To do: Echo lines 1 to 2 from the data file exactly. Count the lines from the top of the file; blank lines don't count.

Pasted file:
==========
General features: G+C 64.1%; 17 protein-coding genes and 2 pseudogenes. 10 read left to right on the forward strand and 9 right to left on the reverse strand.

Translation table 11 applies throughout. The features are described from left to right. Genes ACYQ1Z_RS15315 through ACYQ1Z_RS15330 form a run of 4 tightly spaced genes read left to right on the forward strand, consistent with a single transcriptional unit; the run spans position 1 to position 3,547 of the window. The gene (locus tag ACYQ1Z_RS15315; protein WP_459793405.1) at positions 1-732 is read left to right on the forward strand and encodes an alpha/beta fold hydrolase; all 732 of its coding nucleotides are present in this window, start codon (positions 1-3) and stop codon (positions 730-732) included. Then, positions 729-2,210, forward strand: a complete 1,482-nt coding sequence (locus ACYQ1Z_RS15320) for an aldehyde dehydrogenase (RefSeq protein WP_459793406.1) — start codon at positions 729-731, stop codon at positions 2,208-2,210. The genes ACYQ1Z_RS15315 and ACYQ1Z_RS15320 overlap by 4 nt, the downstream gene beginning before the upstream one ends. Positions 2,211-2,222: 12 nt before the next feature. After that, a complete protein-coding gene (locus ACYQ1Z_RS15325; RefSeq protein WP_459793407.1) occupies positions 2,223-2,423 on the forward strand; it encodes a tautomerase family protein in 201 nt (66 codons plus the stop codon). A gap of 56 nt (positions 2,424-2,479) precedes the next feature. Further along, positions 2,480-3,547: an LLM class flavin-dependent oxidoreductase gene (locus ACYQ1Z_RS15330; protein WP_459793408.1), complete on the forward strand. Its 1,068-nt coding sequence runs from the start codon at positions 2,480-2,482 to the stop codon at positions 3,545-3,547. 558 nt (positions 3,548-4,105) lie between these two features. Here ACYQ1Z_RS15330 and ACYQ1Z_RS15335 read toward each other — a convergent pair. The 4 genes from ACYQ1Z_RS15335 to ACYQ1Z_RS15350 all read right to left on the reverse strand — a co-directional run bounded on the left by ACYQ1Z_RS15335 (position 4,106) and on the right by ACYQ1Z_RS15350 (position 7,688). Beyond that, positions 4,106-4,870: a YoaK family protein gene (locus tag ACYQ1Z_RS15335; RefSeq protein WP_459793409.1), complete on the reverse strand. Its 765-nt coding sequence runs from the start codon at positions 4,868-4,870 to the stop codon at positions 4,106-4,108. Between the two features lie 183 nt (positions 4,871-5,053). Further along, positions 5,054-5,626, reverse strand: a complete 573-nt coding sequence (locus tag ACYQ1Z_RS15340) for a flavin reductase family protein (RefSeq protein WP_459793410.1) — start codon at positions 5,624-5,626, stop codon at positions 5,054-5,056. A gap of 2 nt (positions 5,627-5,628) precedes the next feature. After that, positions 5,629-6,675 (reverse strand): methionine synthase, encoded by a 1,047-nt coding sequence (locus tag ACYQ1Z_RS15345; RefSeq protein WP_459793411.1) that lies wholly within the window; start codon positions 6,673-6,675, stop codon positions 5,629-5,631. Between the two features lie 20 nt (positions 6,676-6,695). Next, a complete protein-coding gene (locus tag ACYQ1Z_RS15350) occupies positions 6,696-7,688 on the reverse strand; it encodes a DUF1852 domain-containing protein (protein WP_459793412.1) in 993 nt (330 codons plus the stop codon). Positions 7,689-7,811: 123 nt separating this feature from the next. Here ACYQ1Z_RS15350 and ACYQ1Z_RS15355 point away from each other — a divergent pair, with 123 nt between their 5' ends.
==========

General features: G+C 64.1%; 17 protein-coding genes and 2 pseudogenes. 10 read left to right on the forward strand and 9 right to left on the reverse strand.

Translation table 11 applies throughout. The features are described from left to right. Genes ACYQ1Z_RS15315 through ACYQ1Z_RS15330 form a run of 4 tightly spaced genes read left to right on the forward strand, consistent with a single transcriptional unit; the run spans position 1 to position 3,547 of the window. The gene (locus tag ACYQ1Z_RS15315; protein WP_459793405.1) at positions 1-732 is read left to right on the forward strand and encodes an alpha/beta fold hydrolase; all 732 of its coding nucleotides are present in this window, start codon (positions 1-3) and stop codon (positions 730-732) included. Then, positions 729-2,210, forward strand: a complete 1,482-nt coding sequence (locus ACYQ1Z_RS15320) for an aldehyde dehydrogenase (RefSeq protein WP_459793406.1) — start codon at positions 729-731, stop codon at positions 2,208-2,210. The genes ACYQ1Z_RS15315 and ACYQ1Z_RS15320 overlap by 4 nt, the downstream gene beginning before the upstream one ends. Positions 2,211-2,222: 12 nt before the next feature. After that, a complete protein-coding gene (locus ACYQ1Z_RS15325; RefSeq protein WP_459793407.1) occupies positions 2,223-2,423 on the forward strand; it encodes a tautomerase family protein in 201 nt (66 codons plus the stop codon). A gap of 56 nt (positions 2,424-2,479) precedes the next feature. Further along, positions 2,480-3,547: an LLM class flavin-dependent oxidoreductase gene (locus ACYQ1Z_RS15330; protein WP_459793408.1), complete on the forward strand. Its 1,068-nt coding sequence runs from the start codon at positions 2,480-2,482 to the stop codon at positions 3,545-3,547. 558 nt (positions 3,548-4,105) lie between these two features. Here ACYQ1Z_RS15330 and ACYQ1Z_RS15335 read toward each other — a convergent pair. The 4 genes from ACYQ1Z_RS15335 to ACYQ1Z_RS15350 all read right to left on the reverse strand — a co-directional run bounded on the left by ACYQ1Z_RS15335 (position 4,106) and on the right by ACYQ1Z_RS15350 (position 7,688). Beyond that, positions 4,106-4,870: a YoaK family protein gene (locus tag ACYQ1Z_RS15335; RefSeq protein WP_459793409.1), complete on the reverse strand. Its 765-nt coding sequence runs from the start codon at positions 4,868-4,870 to the stop codon at positions 4,106-4,108. Between the two features lie 183 nt (positions 4,871-5,053). Further along, positions 5,054-5,626, reverse strand: a complete 573-nt coding sequence (locus tag ACYQ1Z_RS15340) for a flavin reductase family protein (RefSeq protein WP_459793410.1) — start codon at positions 5,624-5,626, stop codon at positions 5,054-5,056. A gap of 2 nt (positions 5,627-5,628) precedes the next feature. After that, positions 5,629-6,675 (reverse strand): methionine synthase, encoded by a 1,047-nt coding sequence (locus tag ACYQ1Z_RS15345; RefSeq protein WP_459793411.1) that lies wholly within the window; start codon positions 6,673-6,675, stop codon positions 5,629-5,631. Between the two features lie 20 nt (positions 6,676-6,695). Next, a complete protein-coding gene (locus tag ACYQ1Z_RS15350) occupies positions 6,696-7,688 on the reverse strand; it encodes a DUF1852 domain-containing protein (protein WP_459793412.1) in 993 nt (330 codons plus the stop codon). Positions 7,689-7,811: 123 nt separating this feature from the next. Here ACYQ1Z_RS15350 and ACYQ1Z_RS15355 point away from each other — a divergent pair, with 123 nt between their 5' ends.